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commit edc69880480d09105208ff3cbb8713ccea65f6ed (patch)
parent fec9e6489e3669165a92a33675692409245cd0db
Author: Alex Karle <>
Date:   Thu,  1 Sep 2022 00:34:40 -0400

blog: Add post on Acme Git GUI

I'd like to work on the formatting a bit of the demo, but this is
post-ready I think (and I need sleep!).

Mwww/blog/index.txt | 1+
Awww/blog/plan9-acme-git-gui.txt | 213+++++++++++++++++++++++++++++++++++++++++++++++++++++++++++++++++++++++++++++++
2 files changed, 214 insertions(+), 0 deletions(-)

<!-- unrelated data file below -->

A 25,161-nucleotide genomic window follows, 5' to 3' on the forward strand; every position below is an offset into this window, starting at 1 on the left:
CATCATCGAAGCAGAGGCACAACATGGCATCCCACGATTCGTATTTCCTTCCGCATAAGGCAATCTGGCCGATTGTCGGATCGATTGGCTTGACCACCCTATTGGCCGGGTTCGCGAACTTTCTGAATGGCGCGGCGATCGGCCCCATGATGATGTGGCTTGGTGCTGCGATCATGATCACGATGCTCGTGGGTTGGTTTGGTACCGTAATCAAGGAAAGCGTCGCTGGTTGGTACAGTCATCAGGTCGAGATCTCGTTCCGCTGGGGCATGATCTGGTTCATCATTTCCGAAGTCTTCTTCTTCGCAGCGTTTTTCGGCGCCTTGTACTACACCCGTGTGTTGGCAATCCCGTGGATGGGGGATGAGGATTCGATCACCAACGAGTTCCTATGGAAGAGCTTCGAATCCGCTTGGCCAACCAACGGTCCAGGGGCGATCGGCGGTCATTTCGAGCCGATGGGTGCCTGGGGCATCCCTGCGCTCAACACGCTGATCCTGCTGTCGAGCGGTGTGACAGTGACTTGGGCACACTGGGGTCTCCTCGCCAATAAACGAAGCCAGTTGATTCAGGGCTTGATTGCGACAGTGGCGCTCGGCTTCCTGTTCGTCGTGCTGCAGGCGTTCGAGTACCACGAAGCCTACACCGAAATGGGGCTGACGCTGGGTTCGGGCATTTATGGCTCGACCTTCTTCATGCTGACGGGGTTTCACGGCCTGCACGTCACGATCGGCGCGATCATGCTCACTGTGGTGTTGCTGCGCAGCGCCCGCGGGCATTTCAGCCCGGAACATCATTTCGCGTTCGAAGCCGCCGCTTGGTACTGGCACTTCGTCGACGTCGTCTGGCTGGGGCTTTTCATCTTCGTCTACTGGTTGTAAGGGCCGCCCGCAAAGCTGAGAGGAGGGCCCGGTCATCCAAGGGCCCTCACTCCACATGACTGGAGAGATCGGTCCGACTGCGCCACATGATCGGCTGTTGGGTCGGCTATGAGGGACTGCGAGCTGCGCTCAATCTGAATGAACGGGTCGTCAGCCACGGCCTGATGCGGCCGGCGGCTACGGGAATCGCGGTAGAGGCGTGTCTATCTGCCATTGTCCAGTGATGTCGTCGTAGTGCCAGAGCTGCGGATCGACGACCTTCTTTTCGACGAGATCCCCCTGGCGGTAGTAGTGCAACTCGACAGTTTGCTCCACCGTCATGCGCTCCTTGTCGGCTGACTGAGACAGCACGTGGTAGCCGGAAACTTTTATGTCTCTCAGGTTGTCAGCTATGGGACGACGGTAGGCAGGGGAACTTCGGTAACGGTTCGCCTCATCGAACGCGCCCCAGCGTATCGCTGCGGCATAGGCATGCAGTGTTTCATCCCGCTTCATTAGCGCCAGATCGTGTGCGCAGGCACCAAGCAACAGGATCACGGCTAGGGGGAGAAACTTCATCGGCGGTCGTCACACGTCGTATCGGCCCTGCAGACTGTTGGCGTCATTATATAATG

diff --git a/www/blog/index.txt b/www/blog/index.txt @@ -12,6 +12,7 @@ For an up to date list of software/hardware I use, see ## 2022 +- 08/22 [Using the Plan 9 Plumber to Turn Acme into a Git GUI](/blog/plan9-acme-git-gui.html) - 06/22 [Automating Multi-User WireGuard setup on OpenBSD](/blog/wireguard-management.html) - 05/22 [Starting a Tilde Community for Fun and the Learnings](/blog/starting-a-tilde.html) - 05/22 [Typesetting a Resume with `mandoc(1)`](/blog/mandoc-resume.html) diff --git a/www/blog/plan9-acme-git-gui.txt b/www/blog/plan9-acme-git-gui.txt @@ -0,0 +1,213 @@ +# Using the Plan 9 Plumber to Turn Acme into a Git GUI + +_Published: August 31, 2022_ + +## Backstory + +I first gave Acme a [somewhat serious spin](/blog/exploring-plan9.html) +~4 months ago and decided that the mouse-driven editor was a bit too +unwieldy coming from my keyboard focused tool suite. + + +However, a couple weeks ago I watched a snippet of the Lex Fridman podcast +where he [interviewed John Carmack]( +on IDEs (the tldr being that an IDE with a powerful debugger is crucial). +Carmack advocating for a heavy IDE naturally inspired me to revisit one +of the most spartan editors I've worked with: Acme. + +My previous post covered some of my first impressions and basics of what +Acme is, so in this post I wanted to do a deep dive into one of my favorite +features: the "look"/"plumb" behavior. To illustrate it, I'll walk through +how I was able to use it to turn Acme into a Git GUI. + +## The Power of Button 3 + +Button 3, or "right click", will "look" in Acme. More specifically, it +will take either the selected text (via Button 1) or the word under the +cursor and try to: + +1. Identify if it's a file/directory that exists, and open it in a buffer +2. Send the snippet to the `plumber(4)` +3. If all else fails, search for the word in the buffer + +Number (3) can be a great way to quickly click through usages of a +variable in a function, and (1) is super helpful in exploring the +filesystem and navigating to specific portions of files from tool +output, but (2) is where the magic begins. + + +The plumber gets its name from being a message bus between Plan 9 +programs. In a Plan 9 ecosystem, it appears (I haven't tested this) +that individual servers for things like "web" or "mail" run and +programs like Acme can interact with them by sending messages with +`plumb(1)` through the plumber. + +In practice on a UNIX-like system, I'm running very few servers +(just the plumber itself and `fontsrv(4)` for nicer fonts in Acme), +so the plumbing rules usually have a fallback option of running a +command (rather than passing it to a server). + +The plumber deciphers the messages from `plumb` by matching the +data it receives (in this case the text under our click) against a +series of patterns in a set of rules outlined in `plumb(7)`. By +adding your own rules, you can configure button 3 to open any +external program. Simple rules might match URLs and open a browser, +but given that Acme itself exposes effectively an API through the +filesystem, we can write little programs that in turn modify the +contents of Acme. + +## Plumbing Rules for Git + +In Git, all objects (primarily commits, blobs, and trees) have a +SHA, which is a hexidecimal string, making it easy to match on. Git +likes to shorten them in tool output, so a primitive regex to match +them might be: + + + [a-f0-9][a-f0-9][a-f0-9][a-f0-9][a-f0-9][a-f0-9]+ + +That's 6 or more hex digits in a row (an astute reader might warn +that this would also match, say, CSS color codes, but for our +purposes it'll work!). + +The full plumbing rule looks like so (in `~/lib/plumbing`): + + type is text + data matches '[a-f0-9][a-f0-9][a-f0-9][a-f0-9][a-f0-9][a-f0-9]+' + plumb start rc -c 'git -C '$wdir' show '$0' >[2=1] | plumb -i -d edit -a ''action=showdata filename=/'$wdir'/'$0'''' + +We tell the plumber that if the type of the message is text, and if +it matches our pattern, that it should start the external program `rc(1)` +(the plan9 shell) with the command: + + git -C $wdir show $0 >[2=1] + +To run git in the working directory of the buffer the click was +made on and run `git-show(1)` on the full text that was matched +(with stderr duped to stdout). + +This command of course doesn't do much by itself--it will output +to stdout. So to make use of the output, we send it back to +`plumb(1)`, this time telling it to send to the `-d` (destination) +`edit` (editor) with the action of showing data. This will open a +new Acme buffer with the contents of the git object (whether it's +a commit, the file for the blob, etc). + + +## Going Full GUI + +At this point, we could run `git-log(1)` in a `win(1)` buffer (a +shell session in Acme) and start clicking SHAs to see the diffs, +but that's not super helpful. + +Looking at how I like to interact with Git in Vim, I commonly do +the following: + + +1. Look at the full git log, with ability to dive into commits +2. View the short git log for a specific file to see when things changed at a high level +3. View the `git-blame(1)` to see when things changed at a line-level + +The first can be solved by writing a small wrapper around git-log, `gl`: + + #!/bin/sh + # git-log, but piped through plumb so that it: + # 1. doesn't scroll to the end + # 2. has the proper "filename" so that plumbing SHA's works + git log "$@" | plumb -i -d edit -a "action=showdata filename=/$(pwd)/git-log" + +For a shortened version (easier to browse), we can simply call this +with `--oneline` (`glo`): + + + #!/bin/sh + exec gl --oneline "$@" + +The output on this repo looks like so: + + [/path/to/ Del Snarf Redo | Look] + 28a5f1c blog: Edit typos and small rephrasings for wggen post + 85b54e2 blog: Add post on wggen tool to manage wg creds + 6c6d8e0 blog: Add post about + da01dba blog: Add post about mandoc resume + ... + +Finally, we can get a per-file history by just filtering `glo` (`gv`): + + #!/bin/sh + # gv -- imitation of :GV! vim plugin + file=${1:-$samfile} + glo -- "$file" + +Here we see a nice trick: `gv` takes in an argument (so that we can +specify the file to log), but if it's empty it defaults to `$samfile`, +which is set by Acme to be the current buffer being edited. So +putting `gv` in the tag of the README and middle clicking to execute +gives the same output as before, but filtered! + + +Git blame uses the same concepts (`gbl`): + + #!/bin/sh + # git blame, in acme! + file=${1:-$samfile} + git blame --date="short" "$file" | plumb -i -d edit -a "action=showdata filename=$file:BLAME" + +Calling `gbl` on the README pops up a new buffer with the following: + + [/path/to/ Del Snarf Redo | Look] + 5e9783a6 (Alex Karle 2020-06-18 1) + 5e9783a6 (Alex Karle 2020-06-18 2) ============= + 016a5d70 (Alex Karle 2020-07-14 3) My small corner of the internet. + +This may seem unhelpful, but remember that clicking any of those SHA's will +open then in a new buffer with the full diff! Clicking 5e9783a6 gives: + + [/path/to/ Del Snarf Redo | Look] + commit 5e9783a6ce559f76da83b2530059c9664f43306e + Author: Alex Karle <email @ domain> + Date: Thu Jun 18 00:18:48 2020 -0400 + (snip) + diff \--git a/.gitignore b/.gitignore + new file mode 100644 + index 0000000..84c048a + \--- /dev/null + +++ b/.gitignore + @@ -0,0 +1 @@ + +/build/ + + +And what's this? More SHA's to click? 84c048a will give the full +contents of .gitignore at this commit (if the diff doesn't show +it). + +The most incredible bit is that Acme doesn't need to do much to +support this use case--the flexibility of choosing an external (and +extensible) program to match the text and the ability to spawn new +buffers in Acme via any language externally enables this beautifully. +Compare this to the [~500L of VimL in +vim-fugitive]( +to convert the Vim sidebar into an interactive blame viewer. (No +shade towards Tim Pope--if you're reading this, huge thanks for +everything you've ever written, it's inspired me and shaped my +career!). + + + +## Conclusion + +I'm really glad I chose to revisit Acme. While it's probably never +going to replace Vim in my toolkit, it was such an incredible +experience to be able to turn the tool into a pretty solid Git GUI +(minus syntax highlighting of course) in just about an hour or so +(including time to learn plumbing rules). + +The concept of a universal yet personally customizable plumber is +beyond cool, and the fact that Acme has one of the 3 buttons reserved +to plumb text allows for developers to easily hyperlink +plaintext, which is awesome. + +If you'd like to give it a spin, all my scripts (including my starter +script for Acme) are Open Source and live in my +[dotfiles]( +